Pao bhaji is not much to look at. You might generously call it slop.

"It's mush on a plate," said Harriti Shah, whose family runs the Chatpat food truck and its sister bricks-and-mortar location in the International Square food court downtown.

Lurking behind that humble veneer, though, is something unexpected that will fire your taste buds with spicy, sour and buttery flavors. It's also downright addictive.

Pao bhaji is a popular street food in India, particularly Mumbai, said Vikram Sunderam, the executive chef of Washington's two Rasika locations in Penn Quarter and the West End, as well as the newly opened Bindaas in Cleveland Park. "Pao" (also known as pau or pav) comes from the Portuguese word for bread (the Iberian nation had a foothold in India for four centuries), and "bhaji" refers to vegetables, Sunderam said.

The chef serves the dish at Rasika West End (brunch only, $12) and at Bindaas ($10). It's made with such vegetables as cauliflower, carrots, bell peppers, green peas and potatoes. They're cooked with onions, tomatoes and a special blend of spices that includes cumin, black pepper, red chili and black salt. Then the whole thing is pretty much beaten to a pulp with a potato masher. "It's like a vegetarian sloppy Joe," Sunderam said.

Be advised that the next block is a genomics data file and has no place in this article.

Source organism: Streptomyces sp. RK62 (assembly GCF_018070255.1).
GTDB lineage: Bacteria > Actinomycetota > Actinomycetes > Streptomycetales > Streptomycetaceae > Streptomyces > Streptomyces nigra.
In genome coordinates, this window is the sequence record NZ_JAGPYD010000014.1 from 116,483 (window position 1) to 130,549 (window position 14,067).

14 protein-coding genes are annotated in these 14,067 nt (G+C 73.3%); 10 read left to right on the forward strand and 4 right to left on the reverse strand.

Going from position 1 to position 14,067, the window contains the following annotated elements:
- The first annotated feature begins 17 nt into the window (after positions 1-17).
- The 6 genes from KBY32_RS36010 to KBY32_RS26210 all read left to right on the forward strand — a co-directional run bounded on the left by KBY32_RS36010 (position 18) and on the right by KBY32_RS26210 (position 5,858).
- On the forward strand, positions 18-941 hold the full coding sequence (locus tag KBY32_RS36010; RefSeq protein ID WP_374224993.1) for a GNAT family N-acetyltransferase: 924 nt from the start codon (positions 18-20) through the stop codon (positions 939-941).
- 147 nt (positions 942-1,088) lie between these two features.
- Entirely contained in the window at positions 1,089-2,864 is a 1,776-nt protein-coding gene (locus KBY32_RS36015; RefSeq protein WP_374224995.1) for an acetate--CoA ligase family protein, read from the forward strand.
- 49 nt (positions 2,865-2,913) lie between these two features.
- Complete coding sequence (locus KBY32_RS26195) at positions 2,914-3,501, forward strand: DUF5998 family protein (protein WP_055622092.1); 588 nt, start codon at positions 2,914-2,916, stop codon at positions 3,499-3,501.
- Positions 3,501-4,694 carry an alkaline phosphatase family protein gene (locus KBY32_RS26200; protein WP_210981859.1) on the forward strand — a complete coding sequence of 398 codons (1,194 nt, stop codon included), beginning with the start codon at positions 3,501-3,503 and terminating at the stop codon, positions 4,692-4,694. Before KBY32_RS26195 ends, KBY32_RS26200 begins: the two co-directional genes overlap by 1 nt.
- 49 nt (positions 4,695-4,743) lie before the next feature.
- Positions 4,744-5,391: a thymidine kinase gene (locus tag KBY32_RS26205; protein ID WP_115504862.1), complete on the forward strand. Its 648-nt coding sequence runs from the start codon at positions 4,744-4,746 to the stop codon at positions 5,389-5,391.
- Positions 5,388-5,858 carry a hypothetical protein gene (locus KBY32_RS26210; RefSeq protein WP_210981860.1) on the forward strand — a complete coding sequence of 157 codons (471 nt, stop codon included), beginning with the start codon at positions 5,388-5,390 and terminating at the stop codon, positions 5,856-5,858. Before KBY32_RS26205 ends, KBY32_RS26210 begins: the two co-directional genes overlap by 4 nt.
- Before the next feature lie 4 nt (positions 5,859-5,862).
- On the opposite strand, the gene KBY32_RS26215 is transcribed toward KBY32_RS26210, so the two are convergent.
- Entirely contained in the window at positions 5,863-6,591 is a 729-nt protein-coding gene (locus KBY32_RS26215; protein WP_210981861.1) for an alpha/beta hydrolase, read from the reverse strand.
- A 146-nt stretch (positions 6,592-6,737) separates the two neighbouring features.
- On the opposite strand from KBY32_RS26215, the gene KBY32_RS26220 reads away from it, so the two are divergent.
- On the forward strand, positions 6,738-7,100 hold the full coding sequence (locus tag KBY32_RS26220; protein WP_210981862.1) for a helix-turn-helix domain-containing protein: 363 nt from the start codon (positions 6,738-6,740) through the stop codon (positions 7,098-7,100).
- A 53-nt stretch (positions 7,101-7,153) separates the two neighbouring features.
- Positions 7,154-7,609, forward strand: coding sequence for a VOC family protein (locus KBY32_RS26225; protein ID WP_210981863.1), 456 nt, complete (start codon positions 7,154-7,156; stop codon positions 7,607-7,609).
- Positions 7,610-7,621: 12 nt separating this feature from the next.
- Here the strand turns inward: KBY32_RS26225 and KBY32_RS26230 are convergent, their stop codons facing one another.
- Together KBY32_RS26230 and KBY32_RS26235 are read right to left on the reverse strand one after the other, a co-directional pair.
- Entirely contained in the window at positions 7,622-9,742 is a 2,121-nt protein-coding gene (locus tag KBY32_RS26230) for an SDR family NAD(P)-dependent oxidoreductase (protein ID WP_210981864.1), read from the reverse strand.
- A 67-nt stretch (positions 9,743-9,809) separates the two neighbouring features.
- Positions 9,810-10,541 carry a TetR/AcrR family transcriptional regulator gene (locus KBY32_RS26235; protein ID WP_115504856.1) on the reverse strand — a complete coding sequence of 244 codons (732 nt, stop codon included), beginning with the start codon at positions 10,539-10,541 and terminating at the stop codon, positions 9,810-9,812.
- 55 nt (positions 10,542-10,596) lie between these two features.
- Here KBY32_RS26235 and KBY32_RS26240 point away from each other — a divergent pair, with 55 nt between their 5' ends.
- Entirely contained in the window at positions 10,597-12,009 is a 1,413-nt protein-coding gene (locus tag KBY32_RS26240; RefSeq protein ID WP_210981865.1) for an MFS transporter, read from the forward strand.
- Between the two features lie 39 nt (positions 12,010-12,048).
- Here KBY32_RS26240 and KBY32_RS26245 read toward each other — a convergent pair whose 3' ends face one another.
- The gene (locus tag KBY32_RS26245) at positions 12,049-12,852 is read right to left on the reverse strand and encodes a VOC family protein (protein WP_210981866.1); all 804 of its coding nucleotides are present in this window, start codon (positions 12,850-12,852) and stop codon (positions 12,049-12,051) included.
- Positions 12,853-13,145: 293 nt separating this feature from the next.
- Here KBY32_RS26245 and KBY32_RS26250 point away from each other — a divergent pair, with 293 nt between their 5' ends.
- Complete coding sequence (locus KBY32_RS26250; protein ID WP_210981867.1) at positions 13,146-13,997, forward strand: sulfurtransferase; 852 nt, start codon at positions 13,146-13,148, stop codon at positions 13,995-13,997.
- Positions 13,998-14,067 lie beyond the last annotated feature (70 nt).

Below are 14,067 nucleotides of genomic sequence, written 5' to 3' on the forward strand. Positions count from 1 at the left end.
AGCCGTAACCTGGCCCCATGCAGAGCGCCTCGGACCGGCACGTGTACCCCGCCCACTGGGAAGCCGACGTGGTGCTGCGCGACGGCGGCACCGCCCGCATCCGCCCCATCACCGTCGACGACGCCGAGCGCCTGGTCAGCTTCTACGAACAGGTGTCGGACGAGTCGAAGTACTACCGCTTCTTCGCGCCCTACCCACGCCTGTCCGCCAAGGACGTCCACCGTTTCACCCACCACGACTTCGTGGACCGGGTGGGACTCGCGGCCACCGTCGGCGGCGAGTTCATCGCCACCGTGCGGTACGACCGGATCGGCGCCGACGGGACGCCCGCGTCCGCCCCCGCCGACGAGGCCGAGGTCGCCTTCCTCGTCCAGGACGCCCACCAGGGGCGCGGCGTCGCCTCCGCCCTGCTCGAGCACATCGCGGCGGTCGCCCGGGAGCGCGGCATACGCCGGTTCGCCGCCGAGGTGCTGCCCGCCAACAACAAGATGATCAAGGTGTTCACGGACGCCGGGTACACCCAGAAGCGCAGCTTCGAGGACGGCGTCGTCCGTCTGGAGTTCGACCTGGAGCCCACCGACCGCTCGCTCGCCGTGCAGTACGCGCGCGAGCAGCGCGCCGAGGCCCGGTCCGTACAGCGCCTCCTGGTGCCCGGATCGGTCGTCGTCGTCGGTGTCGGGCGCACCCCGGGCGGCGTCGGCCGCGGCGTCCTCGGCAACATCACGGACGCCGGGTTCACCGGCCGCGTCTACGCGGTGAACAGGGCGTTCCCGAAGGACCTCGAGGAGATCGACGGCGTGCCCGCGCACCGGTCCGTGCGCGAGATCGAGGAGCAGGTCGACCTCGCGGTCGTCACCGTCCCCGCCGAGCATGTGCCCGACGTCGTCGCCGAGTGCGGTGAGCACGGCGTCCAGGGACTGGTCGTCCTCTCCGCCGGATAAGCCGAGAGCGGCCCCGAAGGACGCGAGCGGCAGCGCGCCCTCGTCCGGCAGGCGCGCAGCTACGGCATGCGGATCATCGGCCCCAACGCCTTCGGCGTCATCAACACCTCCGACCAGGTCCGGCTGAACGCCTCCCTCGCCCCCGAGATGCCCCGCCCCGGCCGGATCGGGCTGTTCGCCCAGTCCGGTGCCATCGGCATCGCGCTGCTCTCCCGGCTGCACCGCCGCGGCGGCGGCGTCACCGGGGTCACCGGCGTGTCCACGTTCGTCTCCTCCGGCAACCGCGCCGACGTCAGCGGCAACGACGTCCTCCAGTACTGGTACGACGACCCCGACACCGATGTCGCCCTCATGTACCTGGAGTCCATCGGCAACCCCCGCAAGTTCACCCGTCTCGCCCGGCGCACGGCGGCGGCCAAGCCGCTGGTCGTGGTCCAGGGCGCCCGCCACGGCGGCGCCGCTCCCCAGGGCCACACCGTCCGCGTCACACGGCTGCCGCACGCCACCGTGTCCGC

What really seals the deal for Sunderam is the bread, which at his restaurants resembles an unsweetened Parker House roll. It's griddled with a substantial amount of butter. Sometimes in India, he said, vendors will sell you an extra pat of butter to melt over the top of the vegetables.

To counteract that richness, you need something acidic. Lemon juice is key, Sunderam said, and his roughly chopped relish of raw tomatoes, cucumbers and onions helps, too.

Chatpat adds another kick to the dish (only on the truck, $7): garlic chutney.

But how exactly should you eat it?

"When we were kids, we definitely ate it like a sloppy Joe," Shah said. But she and Sunderam said there's also a school of thought that suggests you eat it by breaking off pieces of the bread and dipping it in the mash.

Just give it a try. Shah said she thinks a lot of people don't even know what it is -- some days not a single person will order it from the truck. This cannot stand.

Maybe just don't wear white while you eat it.

Bindaas, 3309 Connecticut Ave. NW. 202-244-6550.

Rasika West End, 1190 New Hampshire Ave. NW. 202-466-2500.

Chatpat, follow @ChatpatTruck on Twitter for food truck locations.

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